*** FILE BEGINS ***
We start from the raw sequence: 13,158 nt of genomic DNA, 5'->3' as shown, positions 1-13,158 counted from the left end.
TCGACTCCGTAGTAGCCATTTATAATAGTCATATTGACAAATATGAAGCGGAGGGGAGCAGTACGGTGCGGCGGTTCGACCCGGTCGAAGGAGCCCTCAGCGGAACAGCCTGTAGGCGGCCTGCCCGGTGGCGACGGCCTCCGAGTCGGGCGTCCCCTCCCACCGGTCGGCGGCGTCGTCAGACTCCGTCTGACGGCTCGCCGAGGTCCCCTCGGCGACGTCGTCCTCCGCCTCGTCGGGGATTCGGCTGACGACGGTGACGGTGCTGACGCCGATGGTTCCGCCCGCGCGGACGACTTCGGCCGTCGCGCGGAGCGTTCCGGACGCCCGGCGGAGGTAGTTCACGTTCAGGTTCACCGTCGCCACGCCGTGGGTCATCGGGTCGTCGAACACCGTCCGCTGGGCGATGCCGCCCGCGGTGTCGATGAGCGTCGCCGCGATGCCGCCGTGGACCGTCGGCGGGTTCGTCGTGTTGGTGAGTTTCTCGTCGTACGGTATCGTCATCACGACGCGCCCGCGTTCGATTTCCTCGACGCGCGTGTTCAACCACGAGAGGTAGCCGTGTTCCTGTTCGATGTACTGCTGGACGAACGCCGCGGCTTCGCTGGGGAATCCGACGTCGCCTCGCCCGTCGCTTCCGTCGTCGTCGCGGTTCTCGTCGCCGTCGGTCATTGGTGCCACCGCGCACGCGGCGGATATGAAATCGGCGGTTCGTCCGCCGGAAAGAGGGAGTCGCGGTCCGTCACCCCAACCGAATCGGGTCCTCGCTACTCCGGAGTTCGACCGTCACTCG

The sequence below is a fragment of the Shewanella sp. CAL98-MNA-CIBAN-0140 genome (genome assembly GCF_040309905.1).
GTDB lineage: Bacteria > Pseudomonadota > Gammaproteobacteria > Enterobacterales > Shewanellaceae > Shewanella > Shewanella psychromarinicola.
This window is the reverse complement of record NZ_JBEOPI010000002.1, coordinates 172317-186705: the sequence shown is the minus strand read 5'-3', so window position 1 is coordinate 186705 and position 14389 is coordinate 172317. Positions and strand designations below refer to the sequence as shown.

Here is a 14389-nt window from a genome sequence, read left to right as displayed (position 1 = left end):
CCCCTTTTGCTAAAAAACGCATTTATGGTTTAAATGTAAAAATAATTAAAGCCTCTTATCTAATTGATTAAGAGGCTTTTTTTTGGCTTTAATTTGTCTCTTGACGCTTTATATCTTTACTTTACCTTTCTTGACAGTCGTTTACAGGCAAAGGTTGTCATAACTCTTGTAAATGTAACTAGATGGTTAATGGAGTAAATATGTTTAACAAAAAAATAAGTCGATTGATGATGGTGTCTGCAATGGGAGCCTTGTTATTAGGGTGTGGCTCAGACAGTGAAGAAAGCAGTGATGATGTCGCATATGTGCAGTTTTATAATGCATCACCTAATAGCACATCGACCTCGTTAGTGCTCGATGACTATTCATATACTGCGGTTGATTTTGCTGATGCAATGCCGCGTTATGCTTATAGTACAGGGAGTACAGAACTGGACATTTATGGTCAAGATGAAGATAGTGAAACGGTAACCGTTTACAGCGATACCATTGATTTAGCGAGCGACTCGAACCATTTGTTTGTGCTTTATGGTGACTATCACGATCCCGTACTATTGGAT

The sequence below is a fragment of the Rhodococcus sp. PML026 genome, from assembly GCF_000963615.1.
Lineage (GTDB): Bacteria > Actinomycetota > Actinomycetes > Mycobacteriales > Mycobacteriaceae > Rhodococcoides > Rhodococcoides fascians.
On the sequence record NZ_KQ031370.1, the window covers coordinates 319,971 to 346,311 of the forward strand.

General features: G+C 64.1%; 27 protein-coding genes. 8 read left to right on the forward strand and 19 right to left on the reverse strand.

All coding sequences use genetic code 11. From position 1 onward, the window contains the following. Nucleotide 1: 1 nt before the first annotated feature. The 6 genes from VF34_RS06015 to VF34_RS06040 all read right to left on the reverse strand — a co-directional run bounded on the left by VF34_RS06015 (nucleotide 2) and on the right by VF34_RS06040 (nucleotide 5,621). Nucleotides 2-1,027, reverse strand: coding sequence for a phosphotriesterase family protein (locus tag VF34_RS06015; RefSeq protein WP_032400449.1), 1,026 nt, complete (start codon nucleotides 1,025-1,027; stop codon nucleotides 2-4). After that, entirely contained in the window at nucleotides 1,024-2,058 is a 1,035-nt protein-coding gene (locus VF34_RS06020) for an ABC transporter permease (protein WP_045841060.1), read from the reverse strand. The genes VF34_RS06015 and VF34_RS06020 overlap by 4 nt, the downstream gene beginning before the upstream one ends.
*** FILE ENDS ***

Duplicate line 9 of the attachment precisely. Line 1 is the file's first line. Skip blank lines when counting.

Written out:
Lineage (GTDB): Bacteria > Actinomycetota > Actinomycetes > Mycobacteriales > Mycobacteriaceae > Rhodococcoides > Rhodococcoides fascians.